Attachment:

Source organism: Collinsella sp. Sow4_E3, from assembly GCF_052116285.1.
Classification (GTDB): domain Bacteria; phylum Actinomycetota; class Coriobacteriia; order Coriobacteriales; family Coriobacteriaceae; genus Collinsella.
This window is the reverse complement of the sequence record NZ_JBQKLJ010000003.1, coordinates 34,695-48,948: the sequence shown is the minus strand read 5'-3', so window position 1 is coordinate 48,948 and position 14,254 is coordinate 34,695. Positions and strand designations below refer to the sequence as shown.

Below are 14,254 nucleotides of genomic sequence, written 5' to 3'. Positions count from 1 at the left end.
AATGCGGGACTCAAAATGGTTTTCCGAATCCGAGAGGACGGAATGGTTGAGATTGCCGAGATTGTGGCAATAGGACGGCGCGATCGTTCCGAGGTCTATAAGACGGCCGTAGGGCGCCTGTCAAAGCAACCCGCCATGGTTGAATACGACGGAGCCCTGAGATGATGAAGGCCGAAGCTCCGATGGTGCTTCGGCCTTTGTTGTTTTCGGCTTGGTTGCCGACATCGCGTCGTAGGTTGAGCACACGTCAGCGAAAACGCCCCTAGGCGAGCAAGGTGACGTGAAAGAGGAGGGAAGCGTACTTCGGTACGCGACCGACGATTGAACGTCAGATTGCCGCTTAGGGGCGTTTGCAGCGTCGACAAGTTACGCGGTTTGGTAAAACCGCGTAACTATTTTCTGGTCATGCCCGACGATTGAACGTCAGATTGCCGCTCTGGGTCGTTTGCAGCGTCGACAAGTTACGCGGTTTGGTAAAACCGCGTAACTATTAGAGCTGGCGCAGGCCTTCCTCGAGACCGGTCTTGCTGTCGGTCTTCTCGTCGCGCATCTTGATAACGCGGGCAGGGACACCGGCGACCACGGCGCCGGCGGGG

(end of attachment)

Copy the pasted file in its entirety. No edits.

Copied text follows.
Source organism: Collinsella sp. Sow4_E3, from assembly GCF_052116285.1.
Classification (GTDB): domain Bacteria; phylum Actinomycetota; class Coriobacteriia; order Coriobacteriales; family Coriobacteriaceae; genus Collinsella.
This window is the reverse complement of the sequence record NZ_JBQKLJ010000003.1, coordinates 34,695-48,948: the sequence shown is the minus strand read 5'-3', so window position 1 is coordinate 48,948 and position 14,254 is coordinate 34,695. Positions and strand designations below refer to the sequence as shown.

Below are 14,254 nucleotides of genomic sequence, written 5' to 3'. Positions count from 1 at the left end.
AATGCGGGACTCAAAATGGTTTTCCGAATCCGAGAGGACGGAATGGTTGAGATTGCCGAGATTGTGGCAATAGGACGGCGCGATCGTTCCGAGGTCTATAAGACGGCCGTAGGGCGCCTGTCAAAGCAACCCGCCATGGTTGAATACGACGGAGCCCTGAGATGATGAAGGCCGAAGCTCCGATGGTGCTTCGGCCTTTGTTGTTTTCGGCTTGGTTGCCGACATCGCGTCGTAGGTTGAGCACACGTCAGCGAAAACGCCCCTAGGCGAGCAAGGTGACGTGAAAGAGGAGGGAAGCGTACTTCGGTACGCGACCGACGATTGAACGTCAGATTGCCGCTTAGGGGCGTTTGCAGCGTCGACAAGTTACGCGGTTTGGTAAAACCGCGTAACTATTTTCTGGTCATGCCCGACGATTGAACGTCAGATTGCCGCTCTGGGTCGTTTGCAGCGTCGACAAGTTACGCGGTTTGGTAAAACCGCGTAACTATTAGAGCTGGCGCAGGCCTTCCTCGAGACCGGTCTTGCTGTCGGTCTTCTCGTCGCGCATCTTGATAACGCGGGCAGGGACACCGGCGACCACGGCGCCGGCGGGG